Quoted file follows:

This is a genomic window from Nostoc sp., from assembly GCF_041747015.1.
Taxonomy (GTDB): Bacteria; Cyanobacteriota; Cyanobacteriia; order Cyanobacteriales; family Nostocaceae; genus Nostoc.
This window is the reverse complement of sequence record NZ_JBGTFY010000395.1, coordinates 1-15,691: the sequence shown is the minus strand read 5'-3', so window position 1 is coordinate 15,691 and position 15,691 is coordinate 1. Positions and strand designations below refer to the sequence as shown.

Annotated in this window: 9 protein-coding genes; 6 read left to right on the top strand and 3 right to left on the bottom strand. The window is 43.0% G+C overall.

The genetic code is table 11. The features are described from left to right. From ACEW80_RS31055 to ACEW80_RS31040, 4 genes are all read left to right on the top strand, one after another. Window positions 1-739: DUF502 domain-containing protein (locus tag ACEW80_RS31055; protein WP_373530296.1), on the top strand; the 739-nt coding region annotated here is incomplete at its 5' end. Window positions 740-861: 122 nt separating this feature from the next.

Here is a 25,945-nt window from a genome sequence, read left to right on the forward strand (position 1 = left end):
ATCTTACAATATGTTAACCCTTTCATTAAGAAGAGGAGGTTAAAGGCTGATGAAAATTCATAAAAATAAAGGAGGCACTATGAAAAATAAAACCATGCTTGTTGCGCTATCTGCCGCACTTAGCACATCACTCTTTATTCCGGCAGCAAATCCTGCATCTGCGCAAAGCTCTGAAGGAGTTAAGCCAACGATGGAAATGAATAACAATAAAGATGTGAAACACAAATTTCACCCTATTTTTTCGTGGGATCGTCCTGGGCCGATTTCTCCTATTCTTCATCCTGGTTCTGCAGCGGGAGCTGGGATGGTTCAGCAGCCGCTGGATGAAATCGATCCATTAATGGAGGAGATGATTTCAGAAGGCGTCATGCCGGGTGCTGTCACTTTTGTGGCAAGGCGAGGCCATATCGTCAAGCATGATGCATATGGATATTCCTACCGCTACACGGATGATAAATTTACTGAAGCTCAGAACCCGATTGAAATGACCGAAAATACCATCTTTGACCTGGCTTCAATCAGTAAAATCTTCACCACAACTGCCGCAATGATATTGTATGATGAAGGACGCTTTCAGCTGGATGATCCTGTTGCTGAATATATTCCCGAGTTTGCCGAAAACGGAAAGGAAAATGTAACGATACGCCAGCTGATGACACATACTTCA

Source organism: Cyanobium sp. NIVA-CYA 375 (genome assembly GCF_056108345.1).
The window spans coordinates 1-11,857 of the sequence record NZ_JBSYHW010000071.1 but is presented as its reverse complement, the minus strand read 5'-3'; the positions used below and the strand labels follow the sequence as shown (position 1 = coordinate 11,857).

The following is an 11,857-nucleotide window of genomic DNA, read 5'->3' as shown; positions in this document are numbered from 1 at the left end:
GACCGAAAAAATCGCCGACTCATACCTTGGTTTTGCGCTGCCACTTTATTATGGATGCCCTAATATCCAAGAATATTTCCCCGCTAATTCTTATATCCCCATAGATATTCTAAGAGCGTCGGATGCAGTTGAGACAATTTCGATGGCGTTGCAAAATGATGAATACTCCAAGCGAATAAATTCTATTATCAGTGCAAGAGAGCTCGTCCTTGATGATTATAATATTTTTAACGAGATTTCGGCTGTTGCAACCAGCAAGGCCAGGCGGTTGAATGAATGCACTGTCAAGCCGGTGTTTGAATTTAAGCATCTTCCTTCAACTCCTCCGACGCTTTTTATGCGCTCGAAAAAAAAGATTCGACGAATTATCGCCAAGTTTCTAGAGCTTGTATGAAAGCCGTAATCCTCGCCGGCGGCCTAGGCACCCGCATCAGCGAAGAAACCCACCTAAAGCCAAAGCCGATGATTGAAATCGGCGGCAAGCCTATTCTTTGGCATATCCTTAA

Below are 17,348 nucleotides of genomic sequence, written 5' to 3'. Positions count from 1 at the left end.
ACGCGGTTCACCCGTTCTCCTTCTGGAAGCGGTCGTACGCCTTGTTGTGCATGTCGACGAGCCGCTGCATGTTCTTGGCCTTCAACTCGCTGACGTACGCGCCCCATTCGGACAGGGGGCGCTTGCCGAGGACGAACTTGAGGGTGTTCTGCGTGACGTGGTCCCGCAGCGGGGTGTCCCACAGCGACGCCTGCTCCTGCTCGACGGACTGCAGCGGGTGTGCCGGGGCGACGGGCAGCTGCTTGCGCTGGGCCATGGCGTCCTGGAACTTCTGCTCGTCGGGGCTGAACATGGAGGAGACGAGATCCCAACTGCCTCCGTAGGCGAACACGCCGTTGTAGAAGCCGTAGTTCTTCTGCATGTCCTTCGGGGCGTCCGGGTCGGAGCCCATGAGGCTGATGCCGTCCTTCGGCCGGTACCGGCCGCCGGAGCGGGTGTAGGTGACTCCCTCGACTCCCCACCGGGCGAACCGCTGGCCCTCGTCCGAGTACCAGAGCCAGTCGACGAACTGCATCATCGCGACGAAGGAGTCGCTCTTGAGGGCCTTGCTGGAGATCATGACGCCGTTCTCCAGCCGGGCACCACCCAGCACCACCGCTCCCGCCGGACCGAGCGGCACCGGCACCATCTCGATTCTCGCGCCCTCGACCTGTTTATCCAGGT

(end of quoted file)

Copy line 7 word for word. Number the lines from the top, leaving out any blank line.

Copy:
ATCTTACAATATGTTAACCCTTTCATTAAGAAGAGGAGGTTAAAGGCTGATGAAAATTCATAAAAATAAAGGAGGCACTATGAAAAATAAAACCATGCTTGTTGCGCTATCTGCCGCACTTAGCACATCACTCTTTATTCCGGCAGCAAATCCTGCATCTGCGCAAAGCTCTGAAGGAGTTAAGCCAACGATGGAAATGAATAACAATAAAGATGTGAAACACAAATTTCACCCTATTTTTTCGTGGGATCGTCCTGGGCCGATTTCTCCTATTCTTCATCCTGGTTCTGCAGCGGGAGCTGGGATGGTTCAGCAGCCGCTGGATGAAATCGATCCATTAATGGAGGAGATGATTTCAGAAGGCGTCATGCCGGGTGCTGTCACTTTTGTGGCAAGGCGAGGCCATATCGTCAAGCATGATGCATATGGATATTCCTACCGCTACACGGATGATAAATTTACTGAAGCTCAGAACCCGATTGAAATGACCGAAAATACCATCTTTGACCTGGCTTCAATCAGTAAAATCTTCACCACAACTGCCGCAATGATATTGTATGATGAAGGACGCTTTCAGCTGGATGATCCTGTTGCTGAATATATTCCCGAGTTTGCCGAAAACGGAAAGGAAAATGTAACGATACGCCAGCTGATGACACATACTTCA